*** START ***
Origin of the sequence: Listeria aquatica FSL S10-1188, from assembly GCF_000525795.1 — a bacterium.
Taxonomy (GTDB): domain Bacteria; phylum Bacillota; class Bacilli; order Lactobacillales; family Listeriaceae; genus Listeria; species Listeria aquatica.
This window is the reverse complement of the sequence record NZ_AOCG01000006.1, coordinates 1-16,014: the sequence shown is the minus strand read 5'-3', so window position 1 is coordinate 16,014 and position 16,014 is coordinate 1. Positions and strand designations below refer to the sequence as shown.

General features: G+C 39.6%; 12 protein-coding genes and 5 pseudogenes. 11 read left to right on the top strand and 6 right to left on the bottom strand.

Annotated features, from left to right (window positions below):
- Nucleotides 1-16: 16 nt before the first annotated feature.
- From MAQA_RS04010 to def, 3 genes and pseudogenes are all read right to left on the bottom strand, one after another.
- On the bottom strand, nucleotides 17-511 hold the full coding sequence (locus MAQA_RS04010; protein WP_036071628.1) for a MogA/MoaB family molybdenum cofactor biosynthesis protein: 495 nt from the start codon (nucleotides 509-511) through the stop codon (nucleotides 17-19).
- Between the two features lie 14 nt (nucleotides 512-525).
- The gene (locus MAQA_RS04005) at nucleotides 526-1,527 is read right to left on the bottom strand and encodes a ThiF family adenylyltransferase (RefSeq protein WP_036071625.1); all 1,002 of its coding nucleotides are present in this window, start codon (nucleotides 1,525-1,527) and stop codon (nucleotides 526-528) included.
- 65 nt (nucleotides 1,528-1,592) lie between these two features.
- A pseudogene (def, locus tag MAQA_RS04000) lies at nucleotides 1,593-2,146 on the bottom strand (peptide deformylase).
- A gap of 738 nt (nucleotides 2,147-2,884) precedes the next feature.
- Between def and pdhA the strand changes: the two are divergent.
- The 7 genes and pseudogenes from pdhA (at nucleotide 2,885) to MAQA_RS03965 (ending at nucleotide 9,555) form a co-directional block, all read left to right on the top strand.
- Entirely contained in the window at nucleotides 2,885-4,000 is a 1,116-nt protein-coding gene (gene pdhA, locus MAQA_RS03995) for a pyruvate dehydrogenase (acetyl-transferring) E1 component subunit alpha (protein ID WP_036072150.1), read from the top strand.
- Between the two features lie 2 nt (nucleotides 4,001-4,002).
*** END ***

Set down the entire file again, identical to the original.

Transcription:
Origin of the sequence: Listeria aquatica FSL S10-1188, from assembly GCF_000525795.1 — a bacterium.
Taxonomy (GTDB): domain Bacteria; phylum Bacillota; class Bacilli; order Lactobacillales; family Listeriaceae; genus Listeria; species Listeria aquatica.
This window is the reverse complement of the sequence record NZ_AOCG01000006.1, coordinates 1-16,014: the sequence shown is the minus strand read 5'-3', so window position 1 is coordinate 16,014 and position 16,014 is coordinate 1. Positions and strand designations below refer to the sequence as shown.

General features: G+C 39.6%; 12 protein-coding genes and 5 pseudogenes. 11 read left to right on the top strand and 6 right to left on the bottom strand.

Annotated features, from left to right (window positions below):
- Nucleotides 1-16: 16 nt before the first annotated feature.
- From MAQA_RS04010 to def, 3 genes and pseudogenes are all read right to left on the bottom strand, one after another.
- On the bottom strand, nucleotides 17-511 hold the full coding sequence (locus MAQA_RS04010; protein WP_036071628.1) for a MogA/MoaB family molybdenum cofactor biosynthesis protein: 495 nt from the start codon (nucleotides 509-511) through the stop codon (nucleotides 17-19).
- Between the two features lie 14 nt (nucleotides 512-525).
- The gene (locus MAQA_RS04005) at nucleotides 526-1,527 is read right to left on the bottom strand and encodes a ThiF family adenylyltransferase (RefSeq protein WP_036071625.1); all 1,002 of its coding nucleotides are present in this window, start codon (nucleotides 1,525-1,527) and stop codon (nucleotides 526-528) included.
- 65 nt (nucleotides 1,528-1,592) lie between these two features.
- A pseudogene (def, locus tag MAQA_RS04000) lies at nucleotides 1,593-2,146 on the bottom strand (peptide deformylase).
- A gap of 738 nt (nucleotides 2,147-2,884) precedes the next feature.
- Between def and pdhA the strand changes: the two are divergent.
- The 7 genes and pseudogenes from pdhA (at nucleotide 2,885) to MAQA_RS03965 (ending at nucleotide 9,555) form a co-directional block, all read left to right on the top strand.
- Entirely contained in the window at nucleotides 2,885-4,000 is a 1,116-nt protein-coding gene (gene pdhA, locus MAQA_RS03995) for a pyruvate dehydrogenase (acetyl-transferring) E1 component subunit alpha (protein ID WP_036072150.1), read from the top strand.
- Between the two features lie 2 nt (nucleotides 4,001-4,002).